Today, Progressive Insurance, headquartered in Mayfield Village, Ohio, is the third largest insurance company in the United States. Its annual revenue in 2008 was nearly $13 billion, up from $1 billion in 1991, a huge jump. The average increase in profitability per year was 17%.


 It looks impressive, especially when you consider that there are rarely any changes in the auto insurance industry. This is an industry with a century of history, which for a long time developed at a rather slow pace. However, progressive insurance's success is not due to mergers or acquisitions, as is often the case. What was the reason for such an unexpected rise of a representative of a stagnant industry?

The secret lies in the process approach. The company's specialists analyzed such aspects of the work as "who", "what", "when", "where", etc., which allowed them not only to track the effectiveness of each employee's performance of tasks, but also to assess how well these tasks are consistent with each other and fit into the overall picture.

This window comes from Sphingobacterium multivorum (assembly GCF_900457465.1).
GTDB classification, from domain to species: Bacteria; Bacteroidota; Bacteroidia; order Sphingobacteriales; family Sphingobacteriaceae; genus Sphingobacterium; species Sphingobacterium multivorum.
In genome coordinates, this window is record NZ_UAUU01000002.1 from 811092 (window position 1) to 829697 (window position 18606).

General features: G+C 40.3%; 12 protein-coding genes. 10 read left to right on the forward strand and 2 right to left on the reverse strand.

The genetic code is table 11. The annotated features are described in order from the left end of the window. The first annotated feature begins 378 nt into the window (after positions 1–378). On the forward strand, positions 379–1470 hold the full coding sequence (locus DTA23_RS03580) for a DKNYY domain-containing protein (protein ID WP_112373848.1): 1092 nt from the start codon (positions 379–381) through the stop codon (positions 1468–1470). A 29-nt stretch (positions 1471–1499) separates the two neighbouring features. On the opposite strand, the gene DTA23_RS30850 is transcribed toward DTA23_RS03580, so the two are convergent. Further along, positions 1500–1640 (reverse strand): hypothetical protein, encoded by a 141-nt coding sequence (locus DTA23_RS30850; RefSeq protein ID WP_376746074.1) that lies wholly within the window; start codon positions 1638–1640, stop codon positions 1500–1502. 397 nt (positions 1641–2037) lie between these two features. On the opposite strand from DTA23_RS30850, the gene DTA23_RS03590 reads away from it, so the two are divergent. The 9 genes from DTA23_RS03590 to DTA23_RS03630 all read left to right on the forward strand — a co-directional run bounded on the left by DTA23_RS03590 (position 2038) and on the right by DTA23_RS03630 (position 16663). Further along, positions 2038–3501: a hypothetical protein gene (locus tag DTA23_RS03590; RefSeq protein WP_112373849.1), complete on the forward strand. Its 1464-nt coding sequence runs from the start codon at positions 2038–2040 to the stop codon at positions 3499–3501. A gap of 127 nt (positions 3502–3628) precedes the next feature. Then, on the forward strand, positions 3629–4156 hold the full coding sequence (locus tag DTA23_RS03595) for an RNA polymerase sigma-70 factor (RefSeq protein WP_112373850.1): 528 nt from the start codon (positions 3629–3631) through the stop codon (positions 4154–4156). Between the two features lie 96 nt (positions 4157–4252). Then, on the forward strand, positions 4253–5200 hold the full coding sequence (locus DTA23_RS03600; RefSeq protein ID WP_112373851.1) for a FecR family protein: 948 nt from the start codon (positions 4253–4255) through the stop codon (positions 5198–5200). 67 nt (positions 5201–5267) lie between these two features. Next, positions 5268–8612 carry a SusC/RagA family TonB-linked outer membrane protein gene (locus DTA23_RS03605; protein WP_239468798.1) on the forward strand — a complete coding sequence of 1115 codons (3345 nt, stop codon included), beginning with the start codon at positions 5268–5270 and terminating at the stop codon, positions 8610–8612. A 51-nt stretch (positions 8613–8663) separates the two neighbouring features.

First of all, Progressive Insurance has revised the process of accepting claims from customers. Let's compare the situation before and after the design, which will help us understand its very essence.

The process of processing claims in Progressive Insurance was the same as in other insurance companies. It began with the fact that the claimant, i.e. the person involved in the accident, sent the claim to the agent with whom he was insured. The agent would fill out a damage report and send it to an employee in the claims processing department. The clerk recorded the logbook, checked to see if everything was filled out correctly, and handed the papers to the claims manager. The manager waited until a certain number of claims were collected, and then handed over the entire pack to the emergency commissioner. Usually, claims were referred to the commissioner for accidents that occurred in one area.